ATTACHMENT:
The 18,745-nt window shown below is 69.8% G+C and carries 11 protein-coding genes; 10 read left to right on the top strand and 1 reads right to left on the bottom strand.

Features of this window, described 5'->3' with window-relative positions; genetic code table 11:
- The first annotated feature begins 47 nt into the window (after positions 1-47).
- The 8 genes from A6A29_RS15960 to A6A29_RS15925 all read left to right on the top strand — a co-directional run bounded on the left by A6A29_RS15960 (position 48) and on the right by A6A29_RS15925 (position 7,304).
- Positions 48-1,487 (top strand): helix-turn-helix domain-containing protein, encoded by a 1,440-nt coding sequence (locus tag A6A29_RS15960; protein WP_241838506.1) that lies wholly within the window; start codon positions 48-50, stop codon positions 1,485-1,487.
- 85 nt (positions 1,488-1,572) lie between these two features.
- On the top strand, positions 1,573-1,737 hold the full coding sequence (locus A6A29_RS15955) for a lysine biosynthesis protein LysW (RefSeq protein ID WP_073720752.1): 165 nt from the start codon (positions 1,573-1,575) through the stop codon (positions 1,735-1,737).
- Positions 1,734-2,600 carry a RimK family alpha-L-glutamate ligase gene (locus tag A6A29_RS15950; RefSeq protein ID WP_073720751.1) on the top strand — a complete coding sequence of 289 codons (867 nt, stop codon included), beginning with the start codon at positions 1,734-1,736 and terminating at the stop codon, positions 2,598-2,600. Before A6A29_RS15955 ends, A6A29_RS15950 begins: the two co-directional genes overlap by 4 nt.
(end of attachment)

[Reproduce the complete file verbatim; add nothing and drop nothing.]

The 18,745-nt window shown below is 69.8% G+C and carries 11 protein-coding genes; 10 read left to right on the top strand and 1 reads right to left on the bottom strand.

Features of this window, described 5'->3' with window-relative positions; genetic code table 11:
- The first annotated feature begins 47 nt into the window (after positions 1-47).
- The 8 genes from A6A29_RS15960 to A6A29_RS15925 all read left to right on the top strand — a co-directional run bounded on the left by A6A29_RS15960 (position 48) and on the right by A6A29_RS15925 (position 7,304).
- Positions 48-1,487 (top strand): helix-turn-helix domain-containing protein, encoded by a 1,440-nt coding sequence (locus tag A6A29_RS15960; protein WP_241838506.1) that lies wholly within the window; start codon positions 48-50, stop codon positions 1,485-1,487.
- 85 nt (positions 1,488-1,572) lie between these two features.
- On the top strand, positions 1,573-1,737 hold the full coding sequence (locus A6A29_RS15955) for a lysine biosynthesis protein LysW (RefSeq protein ID WP_073720752.1): 165 nt from the start codon (positions 1,573-1,575) through the stop codon (positions 1,735-1,737).
- Positions 1,734-2,600 carry a RimK family alpha-L-glutamate ligase gene (locus tag A6A29_RS15950; RefSeq protein ID WP_073720751.1) on the top strand — a complete coding sequence of 289 codons (867 nt, stop codon included), beginning with the start codon at positions 1,734-1,736 and terminating at the stop codon, positions 2,598-2,600. Before A6A29_RS15955 ends, A6A29_RS15950 begins: the two co-directional genes overlap by 4 nt.